Now, let’s be clear: torture is featured heavily in the game. I have zero issues with that because it highlights how terrible the world is, and you don’t actually see most of it. You see the effects, and come to realize that this is a horrible, horrible place.
There were so many angles Dishonored could have gone with their (only) female target that include torture, and I wouldn’t be annoyed because torture in general fits the world. But instead, we went with sexual torture—the clichéd and “acceptable” punishment for women who step out of line.
On top of all that? It is just damn lazy writing.
“Wait, Sid, so you’re saying castration is totally cool? Why do you hate men?”
Nooooo…I brought it up because it was one of the two truly horrifying things that really stood out for me. Also, it’s super interesting to me that no one in game ever talks about it. But I didn’t expound on it in this particular article because, while unquestionably horrible, it isn’t a cliché. It isn’t an “accepted” way to handle an out-of-line man in our society. It doesn’t exacerbate an existing viewpoint.
The thing that gets me is this: I’ll bet if you asked the designers why they didn’t subject Lady Boyle to any other kind of torture, they would tell you that made them uncomfortable. The idea of allowing someone to hit or torture a woman in a video game would be in bad taste, but allowing her stalker to rape her (“No, just force her into an unwanted intimate situation!” To-may-to, to-mah-to.) for the rest of her life is totally fine.
Something is deeply wrong with that line of logic.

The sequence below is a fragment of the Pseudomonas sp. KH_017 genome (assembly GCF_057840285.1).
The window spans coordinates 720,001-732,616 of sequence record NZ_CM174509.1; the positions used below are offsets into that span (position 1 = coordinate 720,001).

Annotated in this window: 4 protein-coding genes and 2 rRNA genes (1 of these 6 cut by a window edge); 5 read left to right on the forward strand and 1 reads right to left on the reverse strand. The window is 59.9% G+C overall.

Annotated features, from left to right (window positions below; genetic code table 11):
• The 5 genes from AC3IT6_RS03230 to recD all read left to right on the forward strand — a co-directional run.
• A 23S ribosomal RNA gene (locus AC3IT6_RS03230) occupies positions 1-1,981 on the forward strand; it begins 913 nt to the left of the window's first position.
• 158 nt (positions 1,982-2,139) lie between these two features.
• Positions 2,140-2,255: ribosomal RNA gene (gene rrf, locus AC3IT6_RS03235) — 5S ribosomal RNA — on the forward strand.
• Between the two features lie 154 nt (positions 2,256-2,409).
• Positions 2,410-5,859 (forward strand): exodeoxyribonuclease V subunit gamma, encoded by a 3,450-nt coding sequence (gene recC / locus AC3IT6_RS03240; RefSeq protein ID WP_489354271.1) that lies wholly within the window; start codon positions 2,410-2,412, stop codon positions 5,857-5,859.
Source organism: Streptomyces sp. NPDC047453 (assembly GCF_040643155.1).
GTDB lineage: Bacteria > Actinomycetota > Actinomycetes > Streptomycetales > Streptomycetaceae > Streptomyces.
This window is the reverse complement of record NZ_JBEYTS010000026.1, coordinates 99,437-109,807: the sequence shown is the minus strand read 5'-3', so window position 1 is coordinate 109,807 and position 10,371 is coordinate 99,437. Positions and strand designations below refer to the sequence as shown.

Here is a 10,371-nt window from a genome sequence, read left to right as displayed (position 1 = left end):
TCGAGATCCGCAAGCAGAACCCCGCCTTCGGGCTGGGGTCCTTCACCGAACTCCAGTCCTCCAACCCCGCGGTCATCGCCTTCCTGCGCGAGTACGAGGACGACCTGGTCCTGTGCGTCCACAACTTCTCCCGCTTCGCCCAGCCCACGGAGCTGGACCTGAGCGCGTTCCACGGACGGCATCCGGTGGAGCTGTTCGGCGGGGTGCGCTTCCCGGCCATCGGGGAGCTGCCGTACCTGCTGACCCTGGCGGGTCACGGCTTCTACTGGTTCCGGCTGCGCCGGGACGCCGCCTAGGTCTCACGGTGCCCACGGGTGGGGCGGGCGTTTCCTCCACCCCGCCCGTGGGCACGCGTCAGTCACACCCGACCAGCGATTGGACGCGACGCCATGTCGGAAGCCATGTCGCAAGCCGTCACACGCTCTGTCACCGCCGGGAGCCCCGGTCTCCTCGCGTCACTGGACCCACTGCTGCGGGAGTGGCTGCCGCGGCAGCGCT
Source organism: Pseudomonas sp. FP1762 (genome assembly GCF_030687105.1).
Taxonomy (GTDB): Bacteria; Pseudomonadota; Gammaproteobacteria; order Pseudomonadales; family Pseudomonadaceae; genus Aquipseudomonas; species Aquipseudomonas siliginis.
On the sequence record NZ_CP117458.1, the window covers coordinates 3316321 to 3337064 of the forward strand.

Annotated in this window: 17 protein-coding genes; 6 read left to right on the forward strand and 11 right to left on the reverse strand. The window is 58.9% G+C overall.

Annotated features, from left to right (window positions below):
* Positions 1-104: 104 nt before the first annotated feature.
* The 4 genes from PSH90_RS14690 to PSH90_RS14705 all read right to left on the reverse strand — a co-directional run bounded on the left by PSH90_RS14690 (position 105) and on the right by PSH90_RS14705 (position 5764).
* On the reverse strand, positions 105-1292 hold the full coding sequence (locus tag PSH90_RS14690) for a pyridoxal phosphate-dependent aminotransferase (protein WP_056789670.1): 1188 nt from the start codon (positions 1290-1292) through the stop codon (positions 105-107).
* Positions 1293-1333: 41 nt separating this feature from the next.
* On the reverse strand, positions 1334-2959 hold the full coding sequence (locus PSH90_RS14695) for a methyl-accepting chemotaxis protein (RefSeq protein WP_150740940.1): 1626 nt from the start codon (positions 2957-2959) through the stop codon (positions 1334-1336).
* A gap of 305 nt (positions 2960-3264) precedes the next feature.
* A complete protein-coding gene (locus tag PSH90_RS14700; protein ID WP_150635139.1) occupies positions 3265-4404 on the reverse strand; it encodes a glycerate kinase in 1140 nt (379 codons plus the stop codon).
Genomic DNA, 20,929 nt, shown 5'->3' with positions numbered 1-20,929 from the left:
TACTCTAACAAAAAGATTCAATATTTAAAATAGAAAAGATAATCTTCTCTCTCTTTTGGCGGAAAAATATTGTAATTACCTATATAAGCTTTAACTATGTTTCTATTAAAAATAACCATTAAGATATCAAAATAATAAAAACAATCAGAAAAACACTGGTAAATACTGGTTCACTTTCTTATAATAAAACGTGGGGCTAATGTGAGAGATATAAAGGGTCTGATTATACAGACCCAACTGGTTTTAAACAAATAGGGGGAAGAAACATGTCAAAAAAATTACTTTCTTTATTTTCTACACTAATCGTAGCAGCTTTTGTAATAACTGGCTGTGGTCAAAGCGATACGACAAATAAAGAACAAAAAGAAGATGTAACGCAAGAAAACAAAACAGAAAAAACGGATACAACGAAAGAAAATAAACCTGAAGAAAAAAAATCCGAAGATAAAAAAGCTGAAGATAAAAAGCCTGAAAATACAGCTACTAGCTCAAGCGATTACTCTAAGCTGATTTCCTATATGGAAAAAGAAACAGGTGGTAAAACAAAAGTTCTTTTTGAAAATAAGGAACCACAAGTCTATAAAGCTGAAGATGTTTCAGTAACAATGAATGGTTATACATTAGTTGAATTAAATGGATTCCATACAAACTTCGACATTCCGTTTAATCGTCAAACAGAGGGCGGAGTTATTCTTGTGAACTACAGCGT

As soon as the two of them floated away, I reloaded the game and immediately played through this mission again specifically to avoid sending her off in the rape boat.
“Trust me,” I said, killing her in front of hundreds of partygoers. “You’re better off.”
I work for a game company. Of late, I’ve taken issue with some of the content we’re receiving, and I’ve been everything but quiet about it. I’ve written letters to management and blatantly refused to work on it. If you follow me on Twitter, you’ve probably heard me talk about it.
I was actually the second person on our team of three to get up in arms about it. The first was my boss (we’ll call him Joe for ease of storytelling)—the only male on our team. Joe was far and away the angriest person in the building about it—up until the day he quit over it. Before he quit, though, Joe made plenty of noise about it himself. We were deep into this discussion before we realized the higher-ups thought he’d been raising such a fuss on behalf of his team, comprising two females.
I spoke to HR about the content a few days later, and many aspects of my most recent letter came up. As we spoke, however, I discovered that everyone assumed my female coworker and I were the truly upset folks—despite the fact that Joe never implied a single thing to that end. When I corrected HR, she was shocked. “Joe??”
She said he needed to tell the company how he felt about this content. As a man.
Yes, he was my boss, and had she said “as a manager,” that’d be a whole different story. But those weren’t the words, and that wasn’t the intent. He had written numerous emails, attended a number of meetings, and made his feelings very plainly known, but the whole time, management assumed he was batting for us—myself and my female coworker. His words would have inherently carried more weight if he had made it clear that he had been speaking for himself as a man rather than speaking for two women.
So here’s what I can discern from this:
- The automatic assumption is that a man simply wouldn’t disagree with this content; therefore, he must be speaking for a woman.
- When the assumption was that he spoke on behalf on two women, his words carried almost no weight.
- Were he to speak explicitly for himself as a man, the words would carry significantly more weight than when he was thought to be speaking for two women.
At the end of the day, when his resignation letter made it clear exactly who he was speaking for, the content still went through. Even so, that doesn’t negate everything that came before it. It doesn’t take this bad taste out of my mouth.
How many women equal one man? Obviously more than two, but how many? Three? Five? How many female voices carry the same weight as one male voice?
How many of me do I need to be taken seriously?